"I really didn't know that," Favre told reporters Wednesday afternoon. "That really doesn't matter to me. It would be nice to win it. I've been fortunate to go to Pro Bowls, and win three MVPs, which is a dream I never thought would come true.
"I just love playing and love throwing touchdowns," he said.
Warner threw an NFC-high 22 interceptions this year, but he easily led everyone in yards passing (4,830, second most in league history), touchdown passes (36), yards per completion (a stunning 8.85), completions (375), completion percentage (68.7) and overall rating (101.4).
Favre completed 61.6 percent of his passes for 3,921 yards, 32 touchdowns and threw just 15 interceptions in 16 games. He also started another 16 straight games to run his NFL record streak to 158.
"The great players step forward and that's certainly what he's done," said Rams coach Mike Martz, whose wide-open offensive style fits Warner's skills perfectly. "It's hard to imagine a guy more deserving of the league MVP than Kurt. He's just having a tremendous year."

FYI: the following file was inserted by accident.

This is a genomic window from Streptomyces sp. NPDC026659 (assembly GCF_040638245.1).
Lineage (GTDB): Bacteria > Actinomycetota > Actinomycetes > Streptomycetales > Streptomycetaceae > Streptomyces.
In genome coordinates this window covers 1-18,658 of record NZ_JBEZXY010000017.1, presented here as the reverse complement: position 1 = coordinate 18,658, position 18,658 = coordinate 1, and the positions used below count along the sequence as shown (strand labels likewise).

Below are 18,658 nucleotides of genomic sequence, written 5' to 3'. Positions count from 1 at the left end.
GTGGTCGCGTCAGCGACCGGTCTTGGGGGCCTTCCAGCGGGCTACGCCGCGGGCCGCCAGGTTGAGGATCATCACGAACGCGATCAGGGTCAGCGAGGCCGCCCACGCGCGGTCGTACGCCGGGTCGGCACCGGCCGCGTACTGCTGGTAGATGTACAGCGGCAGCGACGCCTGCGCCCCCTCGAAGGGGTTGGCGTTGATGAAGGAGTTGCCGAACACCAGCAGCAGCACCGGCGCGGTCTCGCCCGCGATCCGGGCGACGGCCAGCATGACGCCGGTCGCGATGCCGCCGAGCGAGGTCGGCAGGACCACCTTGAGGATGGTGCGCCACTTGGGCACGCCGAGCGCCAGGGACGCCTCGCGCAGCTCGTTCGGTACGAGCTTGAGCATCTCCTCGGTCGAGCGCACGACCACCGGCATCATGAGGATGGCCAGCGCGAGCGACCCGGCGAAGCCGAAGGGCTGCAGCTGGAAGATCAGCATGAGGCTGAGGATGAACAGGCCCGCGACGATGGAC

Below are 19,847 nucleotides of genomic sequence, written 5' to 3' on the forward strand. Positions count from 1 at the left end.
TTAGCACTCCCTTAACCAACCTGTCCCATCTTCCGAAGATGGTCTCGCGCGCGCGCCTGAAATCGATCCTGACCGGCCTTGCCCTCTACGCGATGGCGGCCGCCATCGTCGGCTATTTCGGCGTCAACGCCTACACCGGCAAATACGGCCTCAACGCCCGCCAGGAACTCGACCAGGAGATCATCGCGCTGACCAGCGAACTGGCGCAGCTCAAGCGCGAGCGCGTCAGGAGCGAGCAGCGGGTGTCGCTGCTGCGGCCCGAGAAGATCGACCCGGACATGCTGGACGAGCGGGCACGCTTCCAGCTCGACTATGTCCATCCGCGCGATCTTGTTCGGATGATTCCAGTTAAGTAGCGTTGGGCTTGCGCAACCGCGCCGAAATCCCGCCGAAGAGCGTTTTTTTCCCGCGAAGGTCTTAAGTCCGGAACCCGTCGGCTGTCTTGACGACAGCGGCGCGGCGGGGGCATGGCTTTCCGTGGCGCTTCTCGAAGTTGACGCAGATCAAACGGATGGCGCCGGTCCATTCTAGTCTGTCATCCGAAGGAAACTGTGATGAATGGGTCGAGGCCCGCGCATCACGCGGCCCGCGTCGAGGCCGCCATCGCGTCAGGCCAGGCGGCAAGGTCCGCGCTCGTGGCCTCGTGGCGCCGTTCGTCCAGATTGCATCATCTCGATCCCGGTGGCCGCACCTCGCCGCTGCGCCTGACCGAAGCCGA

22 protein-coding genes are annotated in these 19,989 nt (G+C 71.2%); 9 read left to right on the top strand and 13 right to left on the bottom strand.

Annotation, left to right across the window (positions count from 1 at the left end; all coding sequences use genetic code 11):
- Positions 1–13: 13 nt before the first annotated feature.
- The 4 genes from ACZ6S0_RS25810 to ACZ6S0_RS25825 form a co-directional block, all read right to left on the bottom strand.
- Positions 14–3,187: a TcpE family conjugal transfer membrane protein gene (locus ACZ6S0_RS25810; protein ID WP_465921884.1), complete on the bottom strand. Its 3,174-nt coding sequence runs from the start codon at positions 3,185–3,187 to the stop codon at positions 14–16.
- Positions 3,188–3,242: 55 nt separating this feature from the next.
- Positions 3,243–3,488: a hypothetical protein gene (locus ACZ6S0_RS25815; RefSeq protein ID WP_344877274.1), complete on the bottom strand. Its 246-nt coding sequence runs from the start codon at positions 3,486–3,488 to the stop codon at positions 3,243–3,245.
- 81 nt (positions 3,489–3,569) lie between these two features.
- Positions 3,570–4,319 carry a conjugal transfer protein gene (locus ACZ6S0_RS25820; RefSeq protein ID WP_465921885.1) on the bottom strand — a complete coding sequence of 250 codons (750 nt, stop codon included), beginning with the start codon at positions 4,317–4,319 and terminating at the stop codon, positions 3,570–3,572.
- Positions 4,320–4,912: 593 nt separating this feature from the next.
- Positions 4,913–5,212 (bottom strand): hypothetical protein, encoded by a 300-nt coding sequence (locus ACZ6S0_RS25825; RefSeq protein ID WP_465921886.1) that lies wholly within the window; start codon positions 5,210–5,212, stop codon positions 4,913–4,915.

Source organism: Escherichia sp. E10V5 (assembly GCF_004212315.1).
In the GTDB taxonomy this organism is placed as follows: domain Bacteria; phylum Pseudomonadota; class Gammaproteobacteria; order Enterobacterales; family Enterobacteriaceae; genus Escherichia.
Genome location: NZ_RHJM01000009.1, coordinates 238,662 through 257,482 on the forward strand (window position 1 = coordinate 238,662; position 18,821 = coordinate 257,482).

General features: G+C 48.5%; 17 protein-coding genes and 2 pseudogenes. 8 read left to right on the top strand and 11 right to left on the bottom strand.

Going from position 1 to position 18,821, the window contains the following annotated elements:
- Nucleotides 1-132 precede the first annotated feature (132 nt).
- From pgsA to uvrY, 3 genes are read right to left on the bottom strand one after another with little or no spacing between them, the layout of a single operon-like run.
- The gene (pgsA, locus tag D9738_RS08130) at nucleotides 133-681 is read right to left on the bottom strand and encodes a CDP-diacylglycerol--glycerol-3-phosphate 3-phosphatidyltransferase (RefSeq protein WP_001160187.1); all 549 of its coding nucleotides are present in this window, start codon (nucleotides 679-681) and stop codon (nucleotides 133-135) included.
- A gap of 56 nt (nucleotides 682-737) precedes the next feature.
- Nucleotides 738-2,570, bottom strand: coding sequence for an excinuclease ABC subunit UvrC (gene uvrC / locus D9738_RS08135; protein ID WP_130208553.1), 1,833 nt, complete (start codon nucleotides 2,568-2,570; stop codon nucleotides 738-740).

So is Faulk, who rushed for 1,382 yards and 12 touchdowns, led the team with 83 receptions -- tops among NFL running backs -- for 765 yards and nine more TDs. That put him second to Priest Holmes of Kansas City with 2,147 total yards from scrimmage.
With the honor, Warner ascended to the same MVP level as Joe Montana, Steve Young and John Unitas, each of whom won the honor twice. Marino, Elway, Fran Tarkenton and Bart Starr, for example, were one-time MVPs.
But only one player won three successive MVP awards: Favre took it in 1995 and 1996 and shared it with Detroit's Barry Sanders in '97.